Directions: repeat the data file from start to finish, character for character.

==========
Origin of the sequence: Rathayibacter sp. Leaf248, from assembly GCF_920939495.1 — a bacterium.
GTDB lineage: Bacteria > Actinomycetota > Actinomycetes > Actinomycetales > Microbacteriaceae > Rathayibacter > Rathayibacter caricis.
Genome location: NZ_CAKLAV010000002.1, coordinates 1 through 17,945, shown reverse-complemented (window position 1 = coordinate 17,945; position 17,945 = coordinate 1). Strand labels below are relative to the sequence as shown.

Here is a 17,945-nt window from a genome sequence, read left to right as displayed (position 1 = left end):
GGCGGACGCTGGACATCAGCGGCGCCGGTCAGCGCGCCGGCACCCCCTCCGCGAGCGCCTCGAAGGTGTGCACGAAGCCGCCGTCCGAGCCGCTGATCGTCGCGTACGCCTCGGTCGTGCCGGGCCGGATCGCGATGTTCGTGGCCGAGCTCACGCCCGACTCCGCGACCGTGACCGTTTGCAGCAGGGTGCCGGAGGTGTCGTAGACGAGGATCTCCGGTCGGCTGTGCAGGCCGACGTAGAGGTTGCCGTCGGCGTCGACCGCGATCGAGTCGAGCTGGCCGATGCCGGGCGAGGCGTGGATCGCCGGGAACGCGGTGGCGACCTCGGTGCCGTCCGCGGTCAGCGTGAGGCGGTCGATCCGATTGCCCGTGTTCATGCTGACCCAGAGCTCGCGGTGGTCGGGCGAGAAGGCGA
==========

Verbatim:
Origin of the sequence: Rathayibacter sp. Leaf248, from assembly GCF_920939495.1 — a bacterium.
GTDB lineage: Bacteria > Actinomycetota > Actinomycetes > Actinomycetales > Microbacteriaceae > Rathayibacter > Rathayibacter caricis.
Genome location: NZ_CAKLAV010000002.1, coordinates 1 through 17,945, shown reverse-complemented (window position 1 = coordinate 17,945; position 17,945 = coordinate 1). Strand labels below are relative to the sequence as shown.

Here is a 17,945-nt window from a genome sequence, read left to right as displayed (position 1 = left end):
GGCGGACGCTGGACATCAGCGGCGCCGGTCAGCGCGCCGGCACCCCCTCCGCGAGCGCCTCGAAGGTGTGCACGAAGCCGCCGTCCGAGCCGCTGATCGTCGCGTACGCCTCGGTCGTGCCGGGCCGGATCGCGATGTTCGTGGCCGAGCTCACGCCCGACTCCGCGACCGTGACCGTTTGCAGCAGGGTGCCGGAGGTGTCGTAGACGAGGATCTCCGGTCGGCTGTGCAGGCCGACGTAGAGGTTGCCGTCGGCGTCGACCGCGATCGAGTCGAGCTGGCCGATGCCGGGCGAGGCGTGGATCGCCGGGAACGCGGTGGCGACCTCGGTGCCGTCCGCGGTCAGCGTGAGGCGGTCGATCCGATTGCCCGTGTTCATGCTGACCCAGAGCTCGCGGTGGTCGGGCGAGAAGGCGA